Friday, August 28, 2009

The Way Things Are. E. M. Delafield

As a long time fan of ‘Diary of a Provincial Lady’ I’ve meant to read more Delafield for a long time, and finally got round to getting my hands on ‘Consequences’ – the wonderfully chic Persephone edition, and for me even more exciting given that they are out of print again, the Virago editions of ‘Thank Heaven Fasting’ and ‘The Way Things Are’. ‘Consequences’ sounds frankly depressing so I’m holding back on that until I’m in the right frame of mind, and there will be more about ‘Thank Heaven Fasting’ later. In the meantime on to ‘The Way Things Are’.

For once I was interested in reading the Introduction seeing it was from Nicola ‘Persephone’ Beauman, but I’m glad I left it until I had finished given I disagreed violently with most of her conclusions. Again, more of that later. ‘The Way Things Are’ is the story of Laura Temple, 34 year old wife, mother of two young sons, part time writer, and member of the local gentry. She is not quiet yet the provincial lady, but she’s close. Her world is made up of her children, how to pay the bills, the impossibility of servants, and everything else that goes into keeping Up Appearances. Into this not very appealing mix walks Marmaduke Ayland and Laura finds she has a lover.

I wanted to love this book, and in part I did, the sub plot, especially the parts dealing with the insufferable BéBée Kingsley-Browne, and her fond mother are a total delight. I also wanted to like Laura, but found I couldn’t. The crux of the matter is her relationship with her sons. She adores the younger, Johnnie, a monster of spoiled precocity, and we are told again and again that it is because she sees her own personality in him, but “good little Edward”, oh dear poor little Edward, “outside the night – nursery door, she remembered remorsefully that she had forgotten to look at Edward, just as she always did forget to look at Edward when Johnnie was there.” This along with her belief that no woman has ever felt as she has, her habit of analysis, her snobbishness, and her vacillations over her rather sterile love affair make her hard to warm to.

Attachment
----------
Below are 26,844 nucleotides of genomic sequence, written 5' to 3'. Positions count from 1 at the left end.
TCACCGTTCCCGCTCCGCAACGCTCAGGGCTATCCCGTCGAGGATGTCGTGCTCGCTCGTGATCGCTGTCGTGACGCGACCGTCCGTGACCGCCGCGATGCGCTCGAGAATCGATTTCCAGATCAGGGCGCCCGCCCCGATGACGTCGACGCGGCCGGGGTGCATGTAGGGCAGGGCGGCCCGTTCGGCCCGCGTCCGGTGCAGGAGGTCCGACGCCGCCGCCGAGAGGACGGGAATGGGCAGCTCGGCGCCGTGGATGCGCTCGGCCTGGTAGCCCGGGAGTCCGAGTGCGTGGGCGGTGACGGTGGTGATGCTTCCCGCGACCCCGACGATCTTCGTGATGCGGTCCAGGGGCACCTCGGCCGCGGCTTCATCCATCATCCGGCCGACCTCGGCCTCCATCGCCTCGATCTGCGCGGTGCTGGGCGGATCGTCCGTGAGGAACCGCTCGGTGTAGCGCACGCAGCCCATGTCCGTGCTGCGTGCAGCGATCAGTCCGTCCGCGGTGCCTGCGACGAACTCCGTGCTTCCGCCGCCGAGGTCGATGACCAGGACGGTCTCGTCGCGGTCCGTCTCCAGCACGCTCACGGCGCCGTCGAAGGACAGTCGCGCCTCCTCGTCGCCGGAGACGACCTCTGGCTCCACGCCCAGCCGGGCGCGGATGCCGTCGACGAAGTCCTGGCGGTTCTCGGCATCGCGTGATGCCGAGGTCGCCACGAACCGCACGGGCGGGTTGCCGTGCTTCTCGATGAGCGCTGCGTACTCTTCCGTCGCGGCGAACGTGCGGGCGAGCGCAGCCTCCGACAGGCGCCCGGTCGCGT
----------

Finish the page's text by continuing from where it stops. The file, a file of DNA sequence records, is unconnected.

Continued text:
Laura’s love affair is on the whole a harmless and understandable thing. It gives her sleepless nights, but beset as she is by neighbours determined on claiming her as middle aged and unremarkable, constantly placed in the role of mother to her not much younger sister, and married passed any pretence of romance she deserves the reminder that she is still desirable. Beauman’s introduction suggests that this is a novel to be appreciated mostly by middle class married women with children, and perhaps that group would look differently on Laura’s attitude to both her husband and sons, but any woman who has reached her mid 30’s will appreciate the limbo that exists between youth and middle age, the slow acceptance and frustration of the way things are...

Beauman also argues that in the husband Alfred, Delafield is showing a contempt for men that verges on hatred. I cannot find this in my reading. He may be dull, but I do not see the cruelty in his actions that Nicola does. Laura after all marries him at a time that she is “rather anxious to be married” she, like her sister will later on, makes a deal based not so much on romantic love as the offer of security a husband represents. The Temples are very much a couple, even if not in full sympathy with one another; they are still affectionate, still aligned together. It is not Alfred’s fault if his wife is dissatisfied - caveat emptor.

Still Delafield is Delafield and who else would write...
“Have you ever thought what you’ll talk about in the evenings after dinner, when you have been married for some time, and there isn’t anything new to say any more?” Laura solemnly enquired.
“I haven’t written out a list of subjects suitable for keeping a husband entertained, if that’s what you mean, but I have made up my mind that on evenings when we’re by ourselves, if I can’t be amusing, or amorous or interesting- then I shall go to bed with a headache, and advise Jeremy to go to his club,” said Christine.

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